Mammograms Standards

A radiologist uses a magnifying glass to check mammograms for breast cancer May 6, 2010, in Los Angeles.

Should I get my first mammogram at age 40, 45 or 50? Should I get one every year or every two years? At what age should I stop getting them?

The recommendations for screening mammography are both confusing and contradictory. Many medical professionals recommend annual screening mammograms starting at age 40. But the United States Preventative Services Task Force has recommended that women only get mammograms from ages 50 to 74, and only get them every other year. They even suggest that women should not perform breast self-examinations.

I could not disagree more with their ill-advised recommendations. Here are some facts:

Annual mammography starting at age 40 has been shown to decrease deaths from breast cancer by up to 40%.

One in six breast cancers occur in women between the ages of 40 and 49. The most years of life are saved by screening mammograms performed on women in their 40s.

Annual screening mammography finds more cancers and finds smaller cancers that have a higher cure rate and require less invasive surgery and therapy.

One study suggests that if the United States Preventative Services Task Force recommendations were implemented, 6,500 to 10,000 women would die of breast cancer in this country each year that would otherwise have been saved. Virtually all studies have consistently shown that mammography saves lives. And most of these studies are based on older technology including lower resolution film-screen mammography and older 2D digital mammography.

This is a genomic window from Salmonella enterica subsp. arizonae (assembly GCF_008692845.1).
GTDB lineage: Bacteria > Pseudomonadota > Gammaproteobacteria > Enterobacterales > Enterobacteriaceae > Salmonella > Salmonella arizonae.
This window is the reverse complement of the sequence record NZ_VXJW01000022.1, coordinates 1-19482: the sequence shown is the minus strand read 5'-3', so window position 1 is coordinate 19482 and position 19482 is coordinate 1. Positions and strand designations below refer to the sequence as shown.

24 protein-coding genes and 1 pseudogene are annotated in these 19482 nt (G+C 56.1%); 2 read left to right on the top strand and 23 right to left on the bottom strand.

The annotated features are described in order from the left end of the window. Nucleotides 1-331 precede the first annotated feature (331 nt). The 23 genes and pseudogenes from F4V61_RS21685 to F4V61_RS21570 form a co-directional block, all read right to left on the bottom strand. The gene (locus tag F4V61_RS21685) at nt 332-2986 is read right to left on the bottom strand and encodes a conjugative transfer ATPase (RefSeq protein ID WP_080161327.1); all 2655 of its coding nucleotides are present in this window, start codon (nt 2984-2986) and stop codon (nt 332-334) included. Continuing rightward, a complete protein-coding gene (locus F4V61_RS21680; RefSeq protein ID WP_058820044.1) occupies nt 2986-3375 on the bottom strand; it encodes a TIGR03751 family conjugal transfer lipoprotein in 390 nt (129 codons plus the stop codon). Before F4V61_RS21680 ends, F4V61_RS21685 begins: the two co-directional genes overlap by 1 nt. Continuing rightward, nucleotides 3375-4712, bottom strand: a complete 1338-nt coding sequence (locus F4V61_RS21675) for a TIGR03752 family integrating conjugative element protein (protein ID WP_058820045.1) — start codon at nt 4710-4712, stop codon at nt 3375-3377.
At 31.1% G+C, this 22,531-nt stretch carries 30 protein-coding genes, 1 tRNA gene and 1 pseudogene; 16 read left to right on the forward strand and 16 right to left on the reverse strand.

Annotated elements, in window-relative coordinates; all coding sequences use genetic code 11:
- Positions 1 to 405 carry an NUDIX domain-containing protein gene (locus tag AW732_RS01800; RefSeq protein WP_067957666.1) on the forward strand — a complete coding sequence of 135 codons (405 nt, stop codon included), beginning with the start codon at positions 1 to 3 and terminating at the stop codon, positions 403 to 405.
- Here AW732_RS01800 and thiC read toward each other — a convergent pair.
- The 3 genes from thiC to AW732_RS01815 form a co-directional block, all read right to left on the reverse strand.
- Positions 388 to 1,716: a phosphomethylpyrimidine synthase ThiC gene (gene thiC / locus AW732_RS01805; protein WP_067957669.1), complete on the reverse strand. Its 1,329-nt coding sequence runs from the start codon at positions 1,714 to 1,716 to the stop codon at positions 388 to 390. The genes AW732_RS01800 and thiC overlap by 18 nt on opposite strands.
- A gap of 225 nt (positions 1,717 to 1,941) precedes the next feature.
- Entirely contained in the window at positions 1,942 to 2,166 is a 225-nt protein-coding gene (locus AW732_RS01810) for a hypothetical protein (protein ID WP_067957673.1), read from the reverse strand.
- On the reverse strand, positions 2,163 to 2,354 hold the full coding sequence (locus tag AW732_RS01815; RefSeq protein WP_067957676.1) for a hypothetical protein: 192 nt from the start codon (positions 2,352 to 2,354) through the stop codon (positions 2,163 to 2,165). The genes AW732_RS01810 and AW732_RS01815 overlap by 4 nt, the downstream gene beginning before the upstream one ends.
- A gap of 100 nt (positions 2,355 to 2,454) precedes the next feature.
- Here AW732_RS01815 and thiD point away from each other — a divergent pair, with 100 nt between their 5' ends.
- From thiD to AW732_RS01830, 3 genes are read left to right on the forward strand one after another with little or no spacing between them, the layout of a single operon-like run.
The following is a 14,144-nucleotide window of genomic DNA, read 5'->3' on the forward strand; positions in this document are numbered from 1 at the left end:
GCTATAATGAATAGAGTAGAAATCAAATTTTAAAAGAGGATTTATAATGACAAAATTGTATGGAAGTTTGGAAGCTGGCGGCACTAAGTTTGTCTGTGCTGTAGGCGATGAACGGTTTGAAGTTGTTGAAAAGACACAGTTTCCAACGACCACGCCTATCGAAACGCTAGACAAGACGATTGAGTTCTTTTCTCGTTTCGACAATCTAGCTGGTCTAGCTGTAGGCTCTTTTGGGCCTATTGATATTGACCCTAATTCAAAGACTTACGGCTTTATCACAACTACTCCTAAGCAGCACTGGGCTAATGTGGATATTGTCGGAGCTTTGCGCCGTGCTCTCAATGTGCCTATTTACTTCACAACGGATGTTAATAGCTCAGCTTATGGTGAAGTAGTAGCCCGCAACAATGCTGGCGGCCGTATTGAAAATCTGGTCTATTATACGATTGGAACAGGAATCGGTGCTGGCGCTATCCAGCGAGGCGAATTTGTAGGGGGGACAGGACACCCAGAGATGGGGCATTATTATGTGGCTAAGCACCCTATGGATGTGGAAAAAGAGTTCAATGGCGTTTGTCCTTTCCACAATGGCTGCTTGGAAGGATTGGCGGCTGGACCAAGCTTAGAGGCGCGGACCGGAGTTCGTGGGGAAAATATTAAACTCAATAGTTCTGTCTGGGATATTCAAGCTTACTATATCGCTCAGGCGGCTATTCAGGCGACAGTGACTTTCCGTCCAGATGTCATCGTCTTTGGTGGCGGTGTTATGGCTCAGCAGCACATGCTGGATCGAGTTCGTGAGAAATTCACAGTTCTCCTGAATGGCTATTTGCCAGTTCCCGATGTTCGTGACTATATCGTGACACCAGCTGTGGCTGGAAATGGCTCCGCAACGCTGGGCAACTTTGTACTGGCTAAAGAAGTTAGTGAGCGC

3D mammography can increase the detection of cancers by 50%. This technology is helping us to see cancers in dense breast tissue that were impossible to see previously. Recent improvements in breast sonography have also enhanced our ability to see early cancers.

So, if older technology is saving the lives of 40% of women who would have otherwise died of breast cancer, imagine how many more lives we are saving with our current technology. Women should reject the task force recommendations and instead follow the recommendations of breast surgeons and breast imaging specialists.

A woman at average risk of breast cancer should get a 3D mammogram at age 40 and every year after that as long as she is in good health. Women with increased risk of breast cancer should discuss additional screening tests with their health care providers.

Steven Clifford, M.D., is a diagnostic radiologist specializing in breast imaging. He works at Solis Mammography of Paris.

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